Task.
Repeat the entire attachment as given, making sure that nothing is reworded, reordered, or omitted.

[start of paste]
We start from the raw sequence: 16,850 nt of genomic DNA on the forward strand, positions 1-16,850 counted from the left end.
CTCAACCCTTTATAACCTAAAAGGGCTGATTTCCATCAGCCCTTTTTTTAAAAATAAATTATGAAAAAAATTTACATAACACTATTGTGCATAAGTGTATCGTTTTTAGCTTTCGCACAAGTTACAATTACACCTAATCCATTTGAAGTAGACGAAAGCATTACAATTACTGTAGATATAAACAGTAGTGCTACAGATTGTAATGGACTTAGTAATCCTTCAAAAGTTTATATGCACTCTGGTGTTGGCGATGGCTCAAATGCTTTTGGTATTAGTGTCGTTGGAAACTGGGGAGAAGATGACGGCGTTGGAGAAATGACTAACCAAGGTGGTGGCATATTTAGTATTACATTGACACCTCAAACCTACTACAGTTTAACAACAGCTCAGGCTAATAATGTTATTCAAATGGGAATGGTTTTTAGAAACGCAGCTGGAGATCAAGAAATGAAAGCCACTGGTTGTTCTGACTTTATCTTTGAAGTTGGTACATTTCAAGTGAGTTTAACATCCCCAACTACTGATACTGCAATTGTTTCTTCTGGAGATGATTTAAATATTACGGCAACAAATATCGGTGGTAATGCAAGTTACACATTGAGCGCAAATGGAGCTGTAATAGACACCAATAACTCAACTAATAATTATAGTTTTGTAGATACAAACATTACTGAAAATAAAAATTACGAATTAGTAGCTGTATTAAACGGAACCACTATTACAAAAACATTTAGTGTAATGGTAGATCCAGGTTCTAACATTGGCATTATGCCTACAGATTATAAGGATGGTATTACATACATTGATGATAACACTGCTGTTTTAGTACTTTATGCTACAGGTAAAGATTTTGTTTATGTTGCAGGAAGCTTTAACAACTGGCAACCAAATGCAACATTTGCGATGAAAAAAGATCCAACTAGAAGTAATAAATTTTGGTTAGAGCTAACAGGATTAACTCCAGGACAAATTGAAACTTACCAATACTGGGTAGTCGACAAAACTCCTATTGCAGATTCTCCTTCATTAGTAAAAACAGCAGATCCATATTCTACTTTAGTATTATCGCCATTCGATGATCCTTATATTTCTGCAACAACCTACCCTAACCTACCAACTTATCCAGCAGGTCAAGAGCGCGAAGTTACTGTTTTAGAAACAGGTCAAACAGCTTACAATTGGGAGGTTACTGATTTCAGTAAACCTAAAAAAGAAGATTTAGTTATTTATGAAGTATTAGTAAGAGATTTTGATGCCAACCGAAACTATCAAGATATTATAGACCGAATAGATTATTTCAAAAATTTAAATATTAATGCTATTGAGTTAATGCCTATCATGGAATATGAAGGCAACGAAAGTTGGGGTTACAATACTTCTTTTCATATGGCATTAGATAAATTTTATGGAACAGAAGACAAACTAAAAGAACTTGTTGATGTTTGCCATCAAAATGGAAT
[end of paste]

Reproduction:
We start from the raw sequence: 16,850 nt of genomic DNA on the forward strand, positions 1-16,850 counted from the left end.
CTCAACCCTTTATAACCTAAAAGGGCTGATTTCCATCAGCCCTTTTTTTAAAAATAAATTATGAAAAAAATTTACATAACACTATTGTGCATAAGTGTATCGTTTTTAGCTTTCGCACAAGTTACAATTACACCTAATCCATTTGAAGTAGACGAAAGCATTACAATTACTGTAGATATAAACAGTAGTGCTACAGATTGTAATGGACTTAGTAATCCTTCAAAAGTTTATATGCACTCTGGTGTTGGCGATGGCTCAAATGCTTTTGGTATTAGTGTCGTTGGAAACTGGGGAGAAGATGACGGCGTTGGAGAAATGACTAACCAAGGTGGTGGCATATTTAGTATTACATTGACACCTCAAACCTACTACAGTTTAACAACAGCTCAGGCTAATAATGTTATTCAAATGGGAATGGTTTTTAGAAACGCAGCTGGAGATCAAGAAATGAAAGCCACTGGTTGTTCTGACTTTATCTTTGAAGTTGGTACATTTCAAGTGAGTTTAACATCCCCAACTACTGATACTGCAATTGTTTCTTCTGGAGATGATTTAAATATTACGGCAACAAATATCGGTGGTAATGCAAGTTACACATTGAGCGCAAATGGAGCTGTAATAGACACCAATAACTCAACTAATAATTATAGTTTTGTAGATACAAACATTACTGAAAATAAAAATTACGAATTAGTAGCTGTATTAAACGGAACCACTATTACAAAAACATTTAGTGTAATGGTAGATCCAGGTTCTAACATTGGCATTATGCCTACAGATTATAAGGATGGTATTACATACATTGATGATAACACTGCTGTTTTAGTACTTTATGCTACAGGTAAAGATTTTGTTTATGTTGCAGGAAGCTTTAACAACTGGCAACCAAATGCAACATTTGCGATGAAAAAAGATCCAACTAGAAGTAATAAATTTTGGTTAGAGCTAACAGGATTAACTCCAGGACAAATTGAAACTTACCAATACTGGGTAGTCGACAAAACTCCTATTGCAGATTCTCCTTCATTAGTAAAAACAGCAGATCCATATTCTACTTTAGTATTATCGCCATTCGATGATCCTTATATTTCTGCAACAACCTACCCTAACCTACCAACTTATCCAGCAGGTCAAGAGCGCGAAGTTACTGTTTTAGAAACAGGTCAAACAGCTTACAATTGGGAGGTTACTGATTTCAGTAAACCTAAAAAAGAAGATTTAGTTATTTATGAAGTATTAGTAAGAGATTTTGATGCCAACCGAAACTATCAAGATATTATAGACCGAATAGATTATTTCAAAAATTTAAATATTAATGCTATTGAGTTAATGCCTATCATGGAATATGAAGGCAACGAAAGTTGGGGTTACAATACTTCTTTTCATATGGCATTAGATAAATTTTATGGAACAGAAGACAAACTAAAAGAACTTGTTGATGTTTGCCATCAAAATGGAAT